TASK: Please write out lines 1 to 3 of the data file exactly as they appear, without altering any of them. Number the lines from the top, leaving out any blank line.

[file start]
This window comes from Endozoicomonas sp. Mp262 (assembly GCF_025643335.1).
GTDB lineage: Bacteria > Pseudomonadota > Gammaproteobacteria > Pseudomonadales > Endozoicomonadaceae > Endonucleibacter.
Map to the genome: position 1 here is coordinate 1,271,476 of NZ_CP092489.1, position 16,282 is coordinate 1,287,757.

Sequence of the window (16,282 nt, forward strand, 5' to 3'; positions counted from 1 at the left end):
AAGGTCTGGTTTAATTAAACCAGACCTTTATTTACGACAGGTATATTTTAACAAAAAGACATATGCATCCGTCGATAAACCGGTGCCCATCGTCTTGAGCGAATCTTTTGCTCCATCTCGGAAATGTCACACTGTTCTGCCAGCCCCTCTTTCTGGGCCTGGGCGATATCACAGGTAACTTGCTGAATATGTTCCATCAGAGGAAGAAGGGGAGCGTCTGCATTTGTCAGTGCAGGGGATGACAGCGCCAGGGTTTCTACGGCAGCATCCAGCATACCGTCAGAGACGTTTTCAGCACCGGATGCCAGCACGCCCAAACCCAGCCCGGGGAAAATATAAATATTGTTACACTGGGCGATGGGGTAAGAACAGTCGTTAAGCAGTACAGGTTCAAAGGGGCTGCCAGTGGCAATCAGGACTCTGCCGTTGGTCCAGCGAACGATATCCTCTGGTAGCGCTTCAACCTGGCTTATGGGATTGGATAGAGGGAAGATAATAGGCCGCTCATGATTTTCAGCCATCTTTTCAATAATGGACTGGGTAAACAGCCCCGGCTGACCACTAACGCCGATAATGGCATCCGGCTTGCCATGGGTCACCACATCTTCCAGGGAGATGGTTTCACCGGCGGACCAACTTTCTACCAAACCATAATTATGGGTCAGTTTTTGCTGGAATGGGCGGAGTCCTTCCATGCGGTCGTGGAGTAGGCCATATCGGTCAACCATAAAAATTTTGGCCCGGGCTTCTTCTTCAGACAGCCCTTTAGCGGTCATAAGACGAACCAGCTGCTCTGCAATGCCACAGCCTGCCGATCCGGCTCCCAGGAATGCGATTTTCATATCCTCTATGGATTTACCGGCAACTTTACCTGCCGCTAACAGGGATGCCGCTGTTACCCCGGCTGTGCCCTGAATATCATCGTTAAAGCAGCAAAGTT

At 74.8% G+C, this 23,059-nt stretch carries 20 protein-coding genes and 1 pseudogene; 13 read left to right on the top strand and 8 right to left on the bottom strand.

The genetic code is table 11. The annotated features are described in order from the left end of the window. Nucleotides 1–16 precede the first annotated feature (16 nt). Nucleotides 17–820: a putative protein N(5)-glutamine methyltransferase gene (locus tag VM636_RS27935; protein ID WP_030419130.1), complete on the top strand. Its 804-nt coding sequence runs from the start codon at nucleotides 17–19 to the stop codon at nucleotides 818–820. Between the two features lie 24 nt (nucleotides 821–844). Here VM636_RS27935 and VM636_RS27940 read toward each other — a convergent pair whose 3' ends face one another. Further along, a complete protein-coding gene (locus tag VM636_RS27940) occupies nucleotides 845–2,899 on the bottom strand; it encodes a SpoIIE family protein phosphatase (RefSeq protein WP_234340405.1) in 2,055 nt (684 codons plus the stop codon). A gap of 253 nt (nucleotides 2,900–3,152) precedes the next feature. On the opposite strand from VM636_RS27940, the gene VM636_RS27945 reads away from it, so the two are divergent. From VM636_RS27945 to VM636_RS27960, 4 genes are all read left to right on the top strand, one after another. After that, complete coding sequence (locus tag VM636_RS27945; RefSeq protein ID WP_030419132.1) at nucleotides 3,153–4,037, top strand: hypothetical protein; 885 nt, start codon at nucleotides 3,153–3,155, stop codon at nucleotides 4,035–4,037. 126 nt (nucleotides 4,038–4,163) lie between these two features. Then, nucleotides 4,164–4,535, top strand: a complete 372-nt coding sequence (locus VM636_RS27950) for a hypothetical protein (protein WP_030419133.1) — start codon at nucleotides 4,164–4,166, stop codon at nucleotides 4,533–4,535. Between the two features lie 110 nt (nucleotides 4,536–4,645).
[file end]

This window comes from Endozoicomonas sp. Mp262 (assembly GCF_025643335.1).
GTDB lineage: Bacteria > Pseudomonadota > Gammaproteobacteria > Pseudomonadales > Endozoicomonadaceae > Endonucleibacter.
Map to the genome: position 1 here is coordinate 1,271,476 of NZ_CP092489.1, position 16,282 is coordinate 1,287,757.